Originally Sent: 7/18/2013

HSLDA's Toddlers to Tweens Newsletter

July 18, 2013


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Heartache and Heartstrings

Vicki Bentley
Vicki Bentley helps HSLDA members homeschool children in preschool through 8th grade. She and her husband homeschooled 17 children and led a support group of over 250 families. Read more >>

Just last month, homeschooling pioneer Debbie Strayer—a friend, mentor, sister in faith, and co-laborer in the field of homeschooling—passed away suddenly. How fitting that she was at a statewide homeschool convention, sharing her passion, vision, knowledge, and encouragement with homeschooling parents.

When our family began homeschooling, one of the first tools upon which I relied for support was the magazine she co-founded, Homeschooling Today. Within a few years, our family was enjoying Learning Language Arts through Literature, the language arts material she authored. My girls found comfort in knowing they weren’t the only homeschooled kids when they read about Nate and Ashley (Strayer) in We Home School. And our state organization’s bookstore would have been incomplete without Debbie’s book of wisdom, Gaining Confidence to Teach.

I often recommend her curricular materials, from LLATL to Trail Guide to Learning, and I frequently pass along to my readers and Facebook friends her TOS “Homeschool Minute” blurbs, co-authored with her longtime mentor, Dr. Ruth Beechick.

In her many years—since 1988—as an author, publisher, curriculum developer, speaker, evaluator, leader, and consultant, Debbie asserted that her most important accomplishments were being the wife of Greg Strayer for over 35 years, the mother of homeschool graduates Nate and Ashley, and a homeschooling parent.

Yet she always went that extra mile to talk personally to a reader on the phone or to chat with a parent at a convention. She spoke and wrote about homeschooling topics with humor, honesty, and practical encouragement. And she continues to inspire and equip homeschooling parents through the legacy of the words she left behind for us.

This month, I hope you are heartened by one of my favorite “Debbie” columns from her blog at Heart of the Matter {Online} (see below). As I re-read it today, I can almost hear her cheering us on from the finish line.

—Vicki Bentley
HSLDA Toddlers to Tweens consultant www.hslda.org/toddlerstotweens

“Wherefore seeing we also are compassed about with so great a cloud of witnesses, let us lay aside every weight, and the sin which doth so easily beset us, and let us run with patience the race that is set before us, Looking unto Jesus the author and finisher of our faith.” (Hebrews 12:1-2b, KJV)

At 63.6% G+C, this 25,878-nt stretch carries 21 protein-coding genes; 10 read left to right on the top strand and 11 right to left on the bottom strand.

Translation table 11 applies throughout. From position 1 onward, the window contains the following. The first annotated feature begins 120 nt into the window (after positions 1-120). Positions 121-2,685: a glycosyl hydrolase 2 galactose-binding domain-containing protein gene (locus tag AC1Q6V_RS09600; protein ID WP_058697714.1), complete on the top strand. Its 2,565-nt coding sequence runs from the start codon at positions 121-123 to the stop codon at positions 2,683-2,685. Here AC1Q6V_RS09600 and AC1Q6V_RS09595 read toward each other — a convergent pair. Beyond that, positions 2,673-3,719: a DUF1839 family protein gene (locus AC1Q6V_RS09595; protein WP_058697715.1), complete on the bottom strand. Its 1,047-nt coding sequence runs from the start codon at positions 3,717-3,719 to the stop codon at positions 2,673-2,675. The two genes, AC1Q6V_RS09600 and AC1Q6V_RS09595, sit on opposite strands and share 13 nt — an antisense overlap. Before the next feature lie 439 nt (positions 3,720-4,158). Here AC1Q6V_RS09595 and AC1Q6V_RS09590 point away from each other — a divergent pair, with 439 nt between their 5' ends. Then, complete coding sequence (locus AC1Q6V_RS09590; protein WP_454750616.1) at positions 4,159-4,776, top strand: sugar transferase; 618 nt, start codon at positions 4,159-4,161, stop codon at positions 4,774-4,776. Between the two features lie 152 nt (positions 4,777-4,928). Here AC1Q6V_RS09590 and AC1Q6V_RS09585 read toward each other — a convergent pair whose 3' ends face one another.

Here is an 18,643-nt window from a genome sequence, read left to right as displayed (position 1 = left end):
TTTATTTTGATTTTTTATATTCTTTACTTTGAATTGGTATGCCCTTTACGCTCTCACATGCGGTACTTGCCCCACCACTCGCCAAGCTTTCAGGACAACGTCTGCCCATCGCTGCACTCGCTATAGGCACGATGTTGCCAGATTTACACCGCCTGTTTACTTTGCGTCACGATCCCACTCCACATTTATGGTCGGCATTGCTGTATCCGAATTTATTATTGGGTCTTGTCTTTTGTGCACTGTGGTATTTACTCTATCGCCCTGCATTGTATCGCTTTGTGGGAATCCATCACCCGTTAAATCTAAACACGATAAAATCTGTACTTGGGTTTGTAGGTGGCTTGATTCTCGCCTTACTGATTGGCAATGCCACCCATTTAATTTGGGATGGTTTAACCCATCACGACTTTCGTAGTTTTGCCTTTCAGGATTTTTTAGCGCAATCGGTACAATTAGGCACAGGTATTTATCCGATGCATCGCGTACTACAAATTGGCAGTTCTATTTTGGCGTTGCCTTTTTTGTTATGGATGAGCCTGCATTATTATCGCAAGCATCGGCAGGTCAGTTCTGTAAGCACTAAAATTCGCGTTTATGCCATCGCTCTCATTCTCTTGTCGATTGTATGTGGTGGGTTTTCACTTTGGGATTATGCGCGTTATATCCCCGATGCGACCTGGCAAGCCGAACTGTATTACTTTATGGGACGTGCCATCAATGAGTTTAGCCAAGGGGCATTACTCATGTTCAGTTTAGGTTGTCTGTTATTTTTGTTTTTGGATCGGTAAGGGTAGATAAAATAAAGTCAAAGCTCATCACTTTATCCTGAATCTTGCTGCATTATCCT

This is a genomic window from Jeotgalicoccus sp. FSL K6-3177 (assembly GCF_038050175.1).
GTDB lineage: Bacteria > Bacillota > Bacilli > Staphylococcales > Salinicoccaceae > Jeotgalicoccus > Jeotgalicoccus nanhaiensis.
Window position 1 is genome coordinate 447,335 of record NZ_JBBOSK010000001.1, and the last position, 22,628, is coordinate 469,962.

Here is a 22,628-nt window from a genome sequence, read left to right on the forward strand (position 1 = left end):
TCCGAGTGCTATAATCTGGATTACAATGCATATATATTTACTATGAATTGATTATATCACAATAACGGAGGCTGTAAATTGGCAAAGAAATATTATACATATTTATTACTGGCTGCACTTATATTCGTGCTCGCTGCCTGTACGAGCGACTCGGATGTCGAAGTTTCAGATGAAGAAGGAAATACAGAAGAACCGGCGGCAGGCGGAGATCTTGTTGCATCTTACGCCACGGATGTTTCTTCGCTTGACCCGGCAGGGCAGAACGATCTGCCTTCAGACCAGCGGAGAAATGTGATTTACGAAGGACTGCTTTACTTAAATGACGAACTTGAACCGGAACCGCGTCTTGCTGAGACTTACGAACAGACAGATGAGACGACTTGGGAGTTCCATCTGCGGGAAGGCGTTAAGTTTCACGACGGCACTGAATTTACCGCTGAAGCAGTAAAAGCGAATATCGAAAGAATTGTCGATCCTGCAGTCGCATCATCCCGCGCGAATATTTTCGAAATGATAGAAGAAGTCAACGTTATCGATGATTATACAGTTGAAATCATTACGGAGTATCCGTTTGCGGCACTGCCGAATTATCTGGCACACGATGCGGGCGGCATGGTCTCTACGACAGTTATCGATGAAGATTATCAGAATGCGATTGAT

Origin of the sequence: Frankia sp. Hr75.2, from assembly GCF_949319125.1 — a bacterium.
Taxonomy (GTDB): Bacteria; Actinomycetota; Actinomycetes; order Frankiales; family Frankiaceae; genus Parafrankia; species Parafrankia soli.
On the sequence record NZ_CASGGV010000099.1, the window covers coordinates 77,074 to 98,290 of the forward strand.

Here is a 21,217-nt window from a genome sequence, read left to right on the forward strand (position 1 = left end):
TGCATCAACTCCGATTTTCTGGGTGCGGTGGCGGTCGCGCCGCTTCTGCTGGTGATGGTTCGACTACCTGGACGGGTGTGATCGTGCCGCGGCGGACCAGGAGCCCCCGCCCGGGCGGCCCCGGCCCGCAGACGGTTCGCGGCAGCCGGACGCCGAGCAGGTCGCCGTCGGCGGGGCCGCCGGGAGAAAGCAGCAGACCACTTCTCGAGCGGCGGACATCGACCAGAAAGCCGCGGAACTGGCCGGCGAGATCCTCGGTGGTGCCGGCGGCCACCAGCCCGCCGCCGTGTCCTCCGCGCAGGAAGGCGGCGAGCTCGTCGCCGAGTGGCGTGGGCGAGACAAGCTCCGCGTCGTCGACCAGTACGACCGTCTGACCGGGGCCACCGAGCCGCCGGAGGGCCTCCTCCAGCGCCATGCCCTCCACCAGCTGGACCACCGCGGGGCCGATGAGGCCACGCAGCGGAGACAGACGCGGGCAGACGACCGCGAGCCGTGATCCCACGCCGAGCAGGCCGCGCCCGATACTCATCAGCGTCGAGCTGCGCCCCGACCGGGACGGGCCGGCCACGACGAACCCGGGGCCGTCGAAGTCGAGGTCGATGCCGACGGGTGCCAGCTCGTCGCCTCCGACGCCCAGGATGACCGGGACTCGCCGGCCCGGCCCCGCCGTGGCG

• • •

The Heartstrings of Homeschooling

by Debbie Strayer

Peanut butter sandwiches cut into shapes with cookie cutters. Colored paper plates for lunch. Hot chocolate with marshmallows in the morning. Snuggling on the porch while it rained. Doing school on a blanket under the tree. These are small things in the big scheme of things, but in the end, maybe the things that mattered the most. Why so important? These are the events that painted the picture of the heartbeat of our homeschool.

Daily life in homeschooling isn’t like life in a school. There, days turn on the hinges of big events—tests, grades, programs, passing, failing—dramatic events that move the year forward. Our homeschool life moved more like the waves at the beach—consistent, comforting, friendly. Of course there were the occasional storms or unusual tides, but for the most part, our focus was on daily routines that were familiar and peaceful.

This came about because of something wonderful I observed from my mentor, Dr. Ruth Beechick. Her relationships with her grown sons reflected an understanding of caring and learning together that wasn’t at all schoolish. It was natural, like the beach, with the normal ebbs and flows of the demands of life, yet carried along by the current of care for one another and interest in what each one thought, which builds lifelong friendships.

This brings me back to the sandwiches, paper plates and marshmallows. Doing small things is the best way to show someone how much you treasure your time together. While doing school may be the reason for spending so much time with your children, it certainly doesn’t have to be the thing that they remember most. Learning together can certainly be memorable, but the most memorable thing about it won’t be the subject matter; it will be the thousands of minutes that tie each bit of work together.

The value of the best academic activity can be lost when hemmed in by impatience or that “let’s get on with it” sigh. Your children know when you care about how they feel and when you just want something done. Every day has its own demands, but not every demand has to be made a priority above the few extra minutes it takes to communicate care and concern.

When your children grow up, they may not remember all the academics you taught. But there is one thing they will remember, and that is their place in your day. Were they just a part of your to-do list? Did your schedule become the master of your day and attitude? Did you enjoy the time you had been given to get to know and appreciate these gifts from God?

Now that my children are grown, we talk about the special things we did when they were children and how much they appreciated them. As they become parents, I have some gifts in mind for them. The first will be a set of cookie cutters, tied together with what will look like ribbon. Upon closer inspection, they will find that those ribbons are really heartstrings.

Originally published at Heart of the Matter Online; used with permission. Visit Homeschooling Today.

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